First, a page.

Readers like you keep news free for everyone.

More than 5,000 readers have already pitched in to keep free access to The Journal.

For the price of one cup of coffee each week you can help keep paywalls away.

Support us today
Not now
Dublin: 18°C Wednesday 10 August 2022

20 years on, first two humpback whales recorded by Irish group are still swimming together

They were first spotted off the coast of Cork in 1999.

20 YEARS AGO, Eoin O’Mahony was working on a supply ship based at the Kinsale Gas Field off the coast of Cork.

He often spotted a friendly bottlenose dolphin, who would come close to the vessel and interact with its crew.

While on leave, he borrowed his sister’s camcorder to document the playful creature.

“I recorded the dolphin doing back flips, tail slapping, playing with flotsam and racing with our fast rescue crafts,” he recalled for the Irish Whale and Dolphin Group (IWDG) website.

Soon afterwards, on 15 September 1999, he caught another stunning sight on film: Three humpback whales.

PastedImage-2692 Stills from Eoin O'Mahony's camcorder. Source: IWDG

O’Mahony described what happened next: “The eight crew on board got excited, about the once in a lifetime opportunity to be in the company of these magnificent creatures who circled the vessel closely for the next hour and a half.”

At one stage they were touching the vessel’s port and starboard sides with their pectoral [side] fins. Throughout this entire encounter our bottlenose dolphin was interacting with the three humpback whales swimming between them and our vessel.
I felt like one of David Attenborough’s camera men at this stage, with the peculiar boiled broccoli smell of their spent air every time one of the whales would blow. After about 30 minutes one of them ‘spy hopped’, that is to take a look around above sea level.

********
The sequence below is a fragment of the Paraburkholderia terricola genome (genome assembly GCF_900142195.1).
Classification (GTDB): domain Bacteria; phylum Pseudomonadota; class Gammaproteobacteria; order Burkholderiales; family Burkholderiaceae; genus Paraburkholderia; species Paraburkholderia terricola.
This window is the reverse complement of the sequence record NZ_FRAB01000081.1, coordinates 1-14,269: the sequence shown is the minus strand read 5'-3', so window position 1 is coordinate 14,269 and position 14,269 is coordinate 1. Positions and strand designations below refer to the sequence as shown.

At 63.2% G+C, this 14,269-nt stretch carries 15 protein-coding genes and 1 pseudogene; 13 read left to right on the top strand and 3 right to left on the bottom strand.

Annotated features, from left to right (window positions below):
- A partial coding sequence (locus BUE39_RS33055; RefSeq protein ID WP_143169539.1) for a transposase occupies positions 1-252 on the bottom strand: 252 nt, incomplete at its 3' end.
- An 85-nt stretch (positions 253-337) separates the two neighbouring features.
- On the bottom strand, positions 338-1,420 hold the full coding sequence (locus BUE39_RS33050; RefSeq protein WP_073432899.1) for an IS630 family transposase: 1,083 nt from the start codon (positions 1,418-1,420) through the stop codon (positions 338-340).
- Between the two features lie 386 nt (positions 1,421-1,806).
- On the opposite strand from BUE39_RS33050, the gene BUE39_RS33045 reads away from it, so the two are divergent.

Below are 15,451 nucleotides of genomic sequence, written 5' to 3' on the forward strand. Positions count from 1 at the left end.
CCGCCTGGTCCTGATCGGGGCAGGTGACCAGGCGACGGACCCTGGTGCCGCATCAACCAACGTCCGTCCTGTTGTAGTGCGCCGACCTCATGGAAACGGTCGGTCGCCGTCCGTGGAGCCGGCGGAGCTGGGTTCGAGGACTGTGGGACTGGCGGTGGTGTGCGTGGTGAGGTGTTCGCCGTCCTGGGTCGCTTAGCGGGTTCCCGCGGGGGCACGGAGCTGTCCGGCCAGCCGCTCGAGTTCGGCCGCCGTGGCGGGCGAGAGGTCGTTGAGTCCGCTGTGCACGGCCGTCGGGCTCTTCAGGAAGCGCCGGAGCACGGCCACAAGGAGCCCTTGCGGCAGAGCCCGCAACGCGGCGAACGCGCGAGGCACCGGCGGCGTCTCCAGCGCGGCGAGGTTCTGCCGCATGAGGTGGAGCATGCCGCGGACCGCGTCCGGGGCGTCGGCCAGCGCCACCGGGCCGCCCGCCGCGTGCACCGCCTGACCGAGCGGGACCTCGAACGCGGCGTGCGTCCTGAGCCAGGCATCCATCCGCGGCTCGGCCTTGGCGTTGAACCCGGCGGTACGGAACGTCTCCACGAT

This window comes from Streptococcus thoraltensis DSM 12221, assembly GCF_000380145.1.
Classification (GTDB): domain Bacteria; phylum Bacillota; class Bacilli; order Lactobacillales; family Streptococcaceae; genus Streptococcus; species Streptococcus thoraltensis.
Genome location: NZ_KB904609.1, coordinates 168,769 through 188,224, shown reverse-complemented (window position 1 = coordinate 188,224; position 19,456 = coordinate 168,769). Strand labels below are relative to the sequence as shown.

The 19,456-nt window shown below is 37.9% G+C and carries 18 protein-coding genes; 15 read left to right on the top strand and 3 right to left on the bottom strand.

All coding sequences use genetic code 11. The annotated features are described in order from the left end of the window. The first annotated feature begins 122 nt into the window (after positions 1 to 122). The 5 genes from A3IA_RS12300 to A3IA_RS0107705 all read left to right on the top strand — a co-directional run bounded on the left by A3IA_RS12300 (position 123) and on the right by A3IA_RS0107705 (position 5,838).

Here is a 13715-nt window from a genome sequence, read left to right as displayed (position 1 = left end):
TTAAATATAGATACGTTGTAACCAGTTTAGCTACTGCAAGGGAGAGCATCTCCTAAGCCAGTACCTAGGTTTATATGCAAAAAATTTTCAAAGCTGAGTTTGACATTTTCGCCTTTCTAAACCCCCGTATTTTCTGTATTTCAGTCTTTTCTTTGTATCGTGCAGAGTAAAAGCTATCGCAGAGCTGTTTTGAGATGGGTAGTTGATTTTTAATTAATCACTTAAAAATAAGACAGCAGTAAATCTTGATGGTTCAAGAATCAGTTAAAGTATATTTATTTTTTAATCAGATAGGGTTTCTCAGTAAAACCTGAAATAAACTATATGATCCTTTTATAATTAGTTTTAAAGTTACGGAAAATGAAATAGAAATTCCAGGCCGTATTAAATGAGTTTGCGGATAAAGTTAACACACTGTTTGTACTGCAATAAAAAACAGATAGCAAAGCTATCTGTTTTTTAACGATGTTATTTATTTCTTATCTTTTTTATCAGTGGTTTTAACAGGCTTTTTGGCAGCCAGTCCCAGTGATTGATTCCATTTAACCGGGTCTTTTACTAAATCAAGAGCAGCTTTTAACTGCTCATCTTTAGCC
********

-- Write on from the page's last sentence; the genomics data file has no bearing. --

News of O’Mahony’s footage reached the IWDG’s Pádraig Whooley. The footage was clear enough to provide identifiable details of individual whales, and so formed the first entries of the organisation’s catalogue of sightings. The animals were dubbed #1, #2, and #3.

And now, almost 20 years on to the date, #1 and #2 have been spotted again, still swimming together, in roughly the same area.

HW2 Source: Frances Bermingham/IWDG

On Tuesday this week, members of IWDG – an organisation dedicated to monitoring Irish whale and dolphin sightings and strandings, as well as campaigning for Irish waters to be declared a whale and dolphin sanctuary – were deploying an underwater recording device, in the hopes of capturing the distinctive song of the humpback whale.

Before that, Simon Berrow, Frances Bermingham, and Nick Massett decided to head to a site where two blows – the visible spray from a whale’s blowhole – had been sighted in previous days.

Making a difference

A mix of advertising and supporting contributions helps keep paywalls away from valuable information like this article.

Over 5,000 readers like you have already stepped up and support us with a monthly payment or a once-off donation.

For the price of one cup of coffee each week you can make sure we can keep reliable, meaningful news open to everyone regardless of their ability to pay.

HW1 Source: Frances Bermingham/IWDG

And sure enough, there were #1 and #2, along with two others, #9 and #48, who were feeding alone.

In a post on their website, IWDG said:

“What are the chances that 20 years on, almost to the day, IWDG under the WhaleTrack project, could document the same pair of humpback whales, and can’t discount the fact that all three may have been present, off the Blasket Islands?”


“With photographic evidence of HBIRL1 and 2 together now in September 1999, November 2004, and September 2019 and further images which put them in the same area in December 2008 and December 2012, the Irish humpback whale catalogue is now entering very interesting territory, as we start to record both individuals and cohorts returning to the Irish Southwest into their third decade.”

About the author:

Nicky Ryan

Read next:


This is YOUR comments community. Stay civil, stay constructive, stay on topic. Please familiarise yourself with our comments policy here before taking part.
write a comment

    Leave a commentcancel